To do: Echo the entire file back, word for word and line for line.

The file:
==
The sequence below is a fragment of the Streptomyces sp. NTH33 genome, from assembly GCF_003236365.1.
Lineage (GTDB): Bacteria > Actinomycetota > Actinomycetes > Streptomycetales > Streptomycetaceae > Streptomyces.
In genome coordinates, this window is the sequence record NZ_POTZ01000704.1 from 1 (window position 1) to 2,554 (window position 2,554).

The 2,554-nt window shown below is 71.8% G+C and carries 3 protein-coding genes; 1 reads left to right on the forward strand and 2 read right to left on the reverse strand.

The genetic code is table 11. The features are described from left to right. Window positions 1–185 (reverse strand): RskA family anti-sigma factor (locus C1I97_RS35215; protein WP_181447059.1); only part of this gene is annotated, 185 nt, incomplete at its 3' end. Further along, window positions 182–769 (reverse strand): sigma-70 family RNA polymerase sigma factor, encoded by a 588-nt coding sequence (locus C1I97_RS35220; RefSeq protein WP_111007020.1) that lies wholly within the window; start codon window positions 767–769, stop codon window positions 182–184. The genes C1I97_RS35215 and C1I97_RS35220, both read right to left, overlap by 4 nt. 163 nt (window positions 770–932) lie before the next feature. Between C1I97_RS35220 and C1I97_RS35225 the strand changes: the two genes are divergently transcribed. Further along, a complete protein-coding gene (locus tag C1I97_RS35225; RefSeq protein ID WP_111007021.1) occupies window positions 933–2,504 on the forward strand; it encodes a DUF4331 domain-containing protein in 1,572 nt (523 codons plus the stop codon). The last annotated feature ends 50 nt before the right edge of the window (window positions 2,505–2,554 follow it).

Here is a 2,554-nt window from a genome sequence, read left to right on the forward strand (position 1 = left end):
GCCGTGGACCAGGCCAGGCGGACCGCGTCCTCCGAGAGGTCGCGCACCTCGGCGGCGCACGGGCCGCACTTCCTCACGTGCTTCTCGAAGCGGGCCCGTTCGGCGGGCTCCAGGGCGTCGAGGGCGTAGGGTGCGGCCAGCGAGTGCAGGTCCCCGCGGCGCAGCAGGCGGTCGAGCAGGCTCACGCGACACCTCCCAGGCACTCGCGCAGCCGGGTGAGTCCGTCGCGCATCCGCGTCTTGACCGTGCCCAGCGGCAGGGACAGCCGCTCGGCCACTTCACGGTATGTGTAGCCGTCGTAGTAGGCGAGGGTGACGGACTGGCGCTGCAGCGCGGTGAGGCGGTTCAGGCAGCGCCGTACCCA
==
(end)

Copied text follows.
The sequence below is a fragment of the Streptomyces sp. NTH33 genome, from assembly GCF_003236365.1.
Lineage (GTDB): Bacteria > Actinomycetota > Actinomycetes > Streptomycetales > Streptomycetaceae > Streptomyces.
In genome coordinates, this window is the sequence record NZ_POTZ01000704.1 from 1 (window position 1) to 2,554 (window position 2,554).

The 2,554-nt window shown below is 71.8% G+C and carries 3 protein-coding genes; 1 reads left to right on the forward strand and 2 read right to left on the reverse strand.

The genetic code is table 11. The features are described from left to right. Window positions 1–185 (reverse strand): RskA family anti-sigma factor (locus C1I97_RS35215; protein WP_181447059.1); only part of this gene is annotated, 185 nt, incomplete at its 3' end. Further along, window positions 182–769 (reverse strand): sigma-70 family RNA polymerase sigma factor, encoded by a 588-nt coding sequence (locus C1I97_RS35220; RefSeq protein WP_111007020.1) that lies wholly within the window; start codon window positions 767–769, stop codon window positions 182–184. The genes C1I97_RS35215 and C1I97_RS35220, both read right to left, overlap by 4 nt. 163 nt (window positions 770–932) lie before the next feature. Between C1I97_RS35220 and C1I97_RS35225 the strand changes: the two genes are divergently transcribed. Further along, a complete protein-coding gene (locus tag C1I97_RS35225; RefSeq protein ID WP_111007021.1) occupies window positions 933–2,504 on the forward strand; it encodes a DUF4331 domain-containing protein in 1,572 nt (523 codons plus the stop codon). The last annotated feature ends 50 nt before the right edge of the window (window positions 2,505–2,554 follow it).

Here is a 2,554-nt window from a genome sequence, read left to right on the forward strand (position 1 = left end):
GCCGTGGACCAGGCCAGGCGGACCGCGTCCTCCGAGAGGTCGCGCACCTCGGCGGCGCACGGGCCGCACTTCCTCACGTGCTTCTCGAAGCGGGCCCGTTCGGCGGGCTCCAGGGCGTCGAGGGCGTAGGGTGCGGCCAGCGAGTGCAGGTCCCCGCGGCGCAGCAGGCGGTCGAGCAGGCTCACGCGACACCTCCCAGGCACTCGCGCAGCCGGGTGAGTCCGTCGCGCATCCGCGTCTTGACCGTGCCCAGCGGCAGGGACAGCCGCTCGGCCACTTCACGGTATGTGTAGCCGTCGTAGTAGGCGAGGGTGACGGACTGGCGCTGCAGCGCGGTGAGGCGGTTCAGGCAGCGCCGTACCCA